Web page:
By all indications, local security forces were totally overwhelmed by the blitzkrieg attack, which was eerily reminiscent
of how IS forces rampaged through western Iraq in 2014. Soon, the Philippine military was involved in full-scale urban warfare to take back the city. The sheer scale and speed of the attack obviously took Duterte by surprise, who had to abruptly cut his Moscow visit short and immediately declared Martial Law all across the island of Mindanao, well beyond the epicenter of clashes.
"It would not be any different from what President [Ferdinand] Marcos did," warned Duterte hours before heading home, hoping
to deter further terrorist attacks across Mindanao and beyond. "I'd be harsh," the Filipino president added. He also warned that he may extend
Martial Law across the country to “protect the people” against further acts of terror.
The frightening prospect of a ‘distant caliphate’ or Islamic State Wilayat (province) in southern Philippines dominated
the latest edition of the Shangri-La Dialogue in Singapore (June 2-4), where 23 defense ministers and the world’s leading security experts anxiously discussed the scourge of transnational terror in Asia.
In his highly-anticipated speech, the U.S. Secreatry of Defense James Mattis expressed
“sympathy and support” and reassured that Washington will “stand with the Philippines in the fight” against the scourge of terror in Mindanao. His words carried significant weight, given the growing role
of Pentagon in shaping American policy in Asia under the Trump administration.
Duterte’s trip to Russia, just a week after his second visit to China
in less than a year, was part of a broader effort to diversify the Philippines’ external relations, reducing the Southeast Asian country’s historical dependence on the United States. All of a sudden, however, the imperative of counterterrorism has brought the Duterte administration and its old allies, particularly Washington, back together. As the threat of IS intensifies, the two estranged allies are poised to patch up their differences.
A Proud Ally
The White House has vowed to provide “support and assistance to Philippine counterterrorism efforts” as a “proud ally” of the Philippines. U.S. President Donald Trump is broadly viewed as even sympathetic
to Duterte’s controversial war on drugs, which has been a bone of contention between the two allies in the past year. There is a distinct possibility
that Duterte and Trump will hold several bilateral meetings in coming months, namely on the sidelines of the East Asia Summit (EAS) and Asia Pacific Economic Cooperation (APEC) gathering in November, if not in the White House earlier.
Notwithstanding certain imponderables
, the likely bilateral summit could serve as a springboard for reviving one of the oldest alliances in Asia. To Duterte’s delight, the Trump administration, including key officials such as Secretary of State Rex Tillerson and Secretary of Defense James Mattis, have consistently shunned criticizing
Duterte’s human rights record as well as his abrupt declaration of Martial Law, which critics fear could undermine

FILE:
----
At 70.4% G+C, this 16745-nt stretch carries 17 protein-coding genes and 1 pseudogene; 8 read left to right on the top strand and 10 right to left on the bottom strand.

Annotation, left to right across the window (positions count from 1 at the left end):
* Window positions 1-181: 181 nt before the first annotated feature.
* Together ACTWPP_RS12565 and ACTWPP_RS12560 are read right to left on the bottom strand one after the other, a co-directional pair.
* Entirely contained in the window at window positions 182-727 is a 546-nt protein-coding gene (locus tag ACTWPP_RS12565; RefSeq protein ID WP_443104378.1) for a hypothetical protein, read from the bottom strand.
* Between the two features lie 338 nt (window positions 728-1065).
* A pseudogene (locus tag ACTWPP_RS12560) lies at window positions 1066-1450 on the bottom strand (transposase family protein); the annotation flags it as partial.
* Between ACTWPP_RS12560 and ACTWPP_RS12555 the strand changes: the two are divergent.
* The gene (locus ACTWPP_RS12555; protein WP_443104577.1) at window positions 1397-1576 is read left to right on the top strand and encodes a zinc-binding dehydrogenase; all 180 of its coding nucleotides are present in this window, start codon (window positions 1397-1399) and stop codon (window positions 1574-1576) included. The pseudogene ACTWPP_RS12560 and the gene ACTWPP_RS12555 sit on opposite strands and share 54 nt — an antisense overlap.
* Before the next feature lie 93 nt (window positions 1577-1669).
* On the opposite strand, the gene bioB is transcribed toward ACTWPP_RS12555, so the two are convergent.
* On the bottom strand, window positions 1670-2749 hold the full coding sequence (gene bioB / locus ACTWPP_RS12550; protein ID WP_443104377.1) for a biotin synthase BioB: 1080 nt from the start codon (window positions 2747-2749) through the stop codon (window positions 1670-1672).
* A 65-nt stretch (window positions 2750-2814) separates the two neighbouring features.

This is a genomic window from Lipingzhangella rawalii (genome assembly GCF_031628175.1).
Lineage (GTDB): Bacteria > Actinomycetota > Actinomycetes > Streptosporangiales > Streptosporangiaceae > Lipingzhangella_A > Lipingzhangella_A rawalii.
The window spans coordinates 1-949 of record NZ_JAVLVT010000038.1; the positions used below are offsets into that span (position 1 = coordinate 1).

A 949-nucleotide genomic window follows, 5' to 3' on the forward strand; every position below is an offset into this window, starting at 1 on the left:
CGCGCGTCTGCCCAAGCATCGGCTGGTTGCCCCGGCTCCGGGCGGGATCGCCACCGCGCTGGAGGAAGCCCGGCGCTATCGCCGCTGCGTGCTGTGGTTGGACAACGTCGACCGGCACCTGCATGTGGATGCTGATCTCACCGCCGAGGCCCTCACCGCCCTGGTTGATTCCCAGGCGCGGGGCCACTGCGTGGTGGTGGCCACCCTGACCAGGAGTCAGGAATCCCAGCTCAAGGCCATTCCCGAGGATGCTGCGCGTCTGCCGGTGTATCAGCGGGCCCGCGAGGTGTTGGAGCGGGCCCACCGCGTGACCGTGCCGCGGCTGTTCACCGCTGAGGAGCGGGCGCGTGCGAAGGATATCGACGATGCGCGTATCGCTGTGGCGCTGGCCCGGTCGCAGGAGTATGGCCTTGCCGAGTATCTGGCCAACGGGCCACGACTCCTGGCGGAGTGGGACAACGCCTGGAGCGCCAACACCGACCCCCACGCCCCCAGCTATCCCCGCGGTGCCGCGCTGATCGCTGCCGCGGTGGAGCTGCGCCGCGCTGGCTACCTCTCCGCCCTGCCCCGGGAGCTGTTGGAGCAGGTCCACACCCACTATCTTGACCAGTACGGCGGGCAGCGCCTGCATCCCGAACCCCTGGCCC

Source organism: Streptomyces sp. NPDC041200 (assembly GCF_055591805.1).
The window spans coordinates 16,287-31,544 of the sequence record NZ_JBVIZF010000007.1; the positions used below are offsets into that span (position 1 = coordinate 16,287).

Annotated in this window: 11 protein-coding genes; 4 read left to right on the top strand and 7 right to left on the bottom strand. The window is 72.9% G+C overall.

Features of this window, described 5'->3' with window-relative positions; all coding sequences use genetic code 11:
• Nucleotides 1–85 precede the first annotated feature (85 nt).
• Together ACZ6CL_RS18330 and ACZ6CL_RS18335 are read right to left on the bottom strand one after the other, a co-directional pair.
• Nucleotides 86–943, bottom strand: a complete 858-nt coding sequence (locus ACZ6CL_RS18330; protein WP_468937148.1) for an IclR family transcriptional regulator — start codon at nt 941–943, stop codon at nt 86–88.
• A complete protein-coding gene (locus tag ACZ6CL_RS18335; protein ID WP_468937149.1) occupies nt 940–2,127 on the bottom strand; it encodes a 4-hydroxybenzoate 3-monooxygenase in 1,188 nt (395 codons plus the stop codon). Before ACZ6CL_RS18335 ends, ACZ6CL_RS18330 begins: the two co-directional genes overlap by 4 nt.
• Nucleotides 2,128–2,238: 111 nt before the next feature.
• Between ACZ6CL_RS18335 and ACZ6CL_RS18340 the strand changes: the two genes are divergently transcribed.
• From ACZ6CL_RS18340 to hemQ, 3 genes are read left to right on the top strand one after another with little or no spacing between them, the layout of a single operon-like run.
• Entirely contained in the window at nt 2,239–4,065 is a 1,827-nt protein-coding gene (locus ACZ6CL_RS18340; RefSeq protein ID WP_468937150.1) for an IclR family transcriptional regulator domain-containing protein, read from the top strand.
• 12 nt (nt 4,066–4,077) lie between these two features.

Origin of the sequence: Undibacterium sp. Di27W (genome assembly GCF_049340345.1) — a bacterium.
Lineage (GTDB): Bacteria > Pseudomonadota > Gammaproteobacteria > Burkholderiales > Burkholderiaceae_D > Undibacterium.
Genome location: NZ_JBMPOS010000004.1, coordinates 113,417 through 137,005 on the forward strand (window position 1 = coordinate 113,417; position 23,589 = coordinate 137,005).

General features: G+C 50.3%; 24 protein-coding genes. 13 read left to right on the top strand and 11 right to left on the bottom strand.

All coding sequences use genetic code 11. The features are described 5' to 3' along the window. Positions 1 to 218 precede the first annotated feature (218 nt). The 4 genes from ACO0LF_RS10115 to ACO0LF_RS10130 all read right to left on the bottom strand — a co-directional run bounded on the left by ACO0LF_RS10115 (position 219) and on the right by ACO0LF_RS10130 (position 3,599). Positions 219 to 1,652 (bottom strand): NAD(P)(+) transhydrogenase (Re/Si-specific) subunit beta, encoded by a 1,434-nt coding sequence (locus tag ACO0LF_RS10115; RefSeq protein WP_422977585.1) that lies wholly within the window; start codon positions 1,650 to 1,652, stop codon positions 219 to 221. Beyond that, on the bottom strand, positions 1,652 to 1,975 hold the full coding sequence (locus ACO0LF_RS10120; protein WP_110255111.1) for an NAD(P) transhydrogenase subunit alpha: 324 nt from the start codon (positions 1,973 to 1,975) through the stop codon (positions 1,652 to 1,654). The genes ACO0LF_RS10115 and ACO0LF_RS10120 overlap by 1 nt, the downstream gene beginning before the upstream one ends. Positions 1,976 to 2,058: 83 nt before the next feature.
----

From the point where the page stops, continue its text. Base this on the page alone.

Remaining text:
democratic institutions in the Philippines.
The attack on Marawi was likely an opportunistic revenge operation after the Philippine military launched a botched raid on the safe house of Isnilon Hapilon, the designated
Emir (chief) of IS affiliate groups in Southeast Asia. Hapilon, the leader of the notorious Abu Sayyaf group, recently relocated
his operational headquarters to Lanao del sur, the stronghold of Maute and where Marawi is located.
Previously disparate and ethnically-divided extremist groups have coalesced under the flag and ideology of IS. Of particularly concern for the Philippines and its allies is the presence
of foreign fighters among Maute’s ranks, including Arab and Caucasian fighters. The full-scale internationalization of the Jihadi extremist movement in Mindanao has jolted the Duterte administration from its relatively complacency.
Throughout his first year in office, Duterte largely focused on his campaign against illegal drugs as well as negotiations with communist rebels. There was, however, limited push in terms of peace negotiations with major Islamist rebel groups, particularly the Moro Islamic Liberation Front (MILF). The resulting peace vacuum, coupled with the IS’ pivot to Asia
amid massive setbacks in Iraq and Syria, has provided a conducive environment for more radical ideological mobilization in Mindanao.
The battle of Marawi has proven particularly challenging for Philippine government. Filipino troops have struggled with the constant dread of
Improvised Explosive Devises (IEDs) and snipers spread across the cityscape. Friendly fire
and civilian casualties are also a deep area of concern. As a result, they have come to increasingly rely on American assistance, with Washington deploying Special Forces to provide
technical assistance, training, and real-time intelligence for more effective military operations in the city.
Washington also provided a large volume of automatic rifles, grenade launchers, and machine guns under a $150 million grant to help
, “enhance the [AFP’s] counter-terrorism capabilities, and help protect [those] actively engaged in counter-terrorism operations in [Marawi].” Despite Duterte’s tirades against the West, the Philippines has come to rely once again on its tried and tested allies.
After all, unlike Russia and China, the U.S. is the only country that has a treaty alliance with the Philippines, boasts a long history of interoperability with the Philippine army, and can provide high-grade intelligence, advanced training and large volume of advanced weaponries in accordance to a series of security agreements. The crisis in Mindanao is rapidly restoring Philippine-U.S. alliance to status quo ante.